The Groves of Academe (1952) is a novel by American writer Mary McCarthy. Considered to be one of the first academic novels, it concerns the sequence of events that take place after Henry Mulcahy, a literary instructor at the fictive Jocelyn College, learns that his teaching appointment will not be renewed. The novel is intended as a satire of academics based on the author's teaching experiences at Bard and Sarah Lawrence Colleges. The book is prefaced by a quote from Horace's Epistles,Atque inter silvas academi quaerere verum, which translates from the Latin as "And Seek for Truth in the Garden of Academus." The book's first chapter, "An Unexpected Letter," originally appeared in The New Yorker.
Henry Mulcahy is the literature instructor and Joyce expert around whom the story revolves. Though portrayed at first as a sympathetic character, he is later revealed to be a highly manipulative, duplicitous, and self-serving individual.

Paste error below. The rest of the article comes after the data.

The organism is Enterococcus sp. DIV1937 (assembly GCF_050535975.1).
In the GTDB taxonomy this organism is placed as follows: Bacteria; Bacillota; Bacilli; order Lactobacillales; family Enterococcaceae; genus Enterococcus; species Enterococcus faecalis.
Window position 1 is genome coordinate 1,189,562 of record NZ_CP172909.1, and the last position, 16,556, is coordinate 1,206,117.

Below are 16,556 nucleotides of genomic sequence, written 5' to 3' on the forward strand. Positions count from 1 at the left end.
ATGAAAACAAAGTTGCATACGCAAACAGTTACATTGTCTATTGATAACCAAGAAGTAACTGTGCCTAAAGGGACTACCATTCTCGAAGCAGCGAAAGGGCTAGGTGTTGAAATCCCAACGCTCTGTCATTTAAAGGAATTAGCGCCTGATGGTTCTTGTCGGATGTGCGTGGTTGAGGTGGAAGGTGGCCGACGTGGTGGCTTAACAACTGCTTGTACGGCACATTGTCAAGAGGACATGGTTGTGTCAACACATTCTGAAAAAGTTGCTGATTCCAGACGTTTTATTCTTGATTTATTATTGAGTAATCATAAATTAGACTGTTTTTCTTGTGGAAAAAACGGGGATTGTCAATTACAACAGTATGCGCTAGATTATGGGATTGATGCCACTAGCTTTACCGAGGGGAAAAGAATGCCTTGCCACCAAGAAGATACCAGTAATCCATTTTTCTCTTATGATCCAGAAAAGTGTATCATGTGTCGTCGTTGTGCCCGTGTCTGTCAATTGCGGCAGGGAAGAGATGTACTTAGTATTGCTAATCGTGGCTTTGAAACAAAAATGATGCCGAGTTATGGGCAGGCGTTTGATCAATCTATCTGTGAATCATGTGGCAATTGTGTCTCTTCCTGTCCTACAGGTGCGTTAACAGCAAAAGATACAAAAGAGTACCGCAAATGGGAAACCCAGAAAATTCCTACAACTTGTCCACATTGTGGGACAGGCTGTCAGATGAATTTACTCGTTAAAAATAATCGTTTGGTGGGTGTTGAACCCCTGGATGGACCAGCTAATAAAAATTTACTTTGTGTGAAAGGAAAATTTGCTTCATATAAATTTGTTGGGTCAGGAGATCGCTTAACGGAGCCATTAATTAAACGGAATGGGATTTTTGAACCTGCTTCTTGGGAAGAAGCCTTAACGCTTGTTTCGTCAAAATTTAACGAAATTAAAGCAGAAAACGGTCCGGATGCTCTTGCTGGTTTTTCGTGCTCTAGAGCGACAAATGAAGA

Maynard Hoar is the President of Jocelyn College, and the man responsible for Mulcahy's dismissal.
Howard Furness is the chairman of Jocelyn's literature department.
Domna Rejnev, a young woman from Russia, is the youngest member of the literature department and the first of the faculty to hear of Mulcahy's woes.
The work is written in the third person, omniscientnarrative mode and begins from Mulcahy's perspective, but later focuses on the perspectives of the other faculty members involved in the story, Domna Rejnev in particular.
". . . they had succeeded in leading him up the garden path into one of their academic mazes, where a man could wander for eternity, meeting himself in mirrors. No, he repeated. Possibly they were all very nice, high-minded, scrupulous people with only an occupational tendency towards backbiting and a nervous habit of self-correction, always emending, penciling, erasing; but he did not care to catch the bug, which seemed to be endemic to these ivied haunts."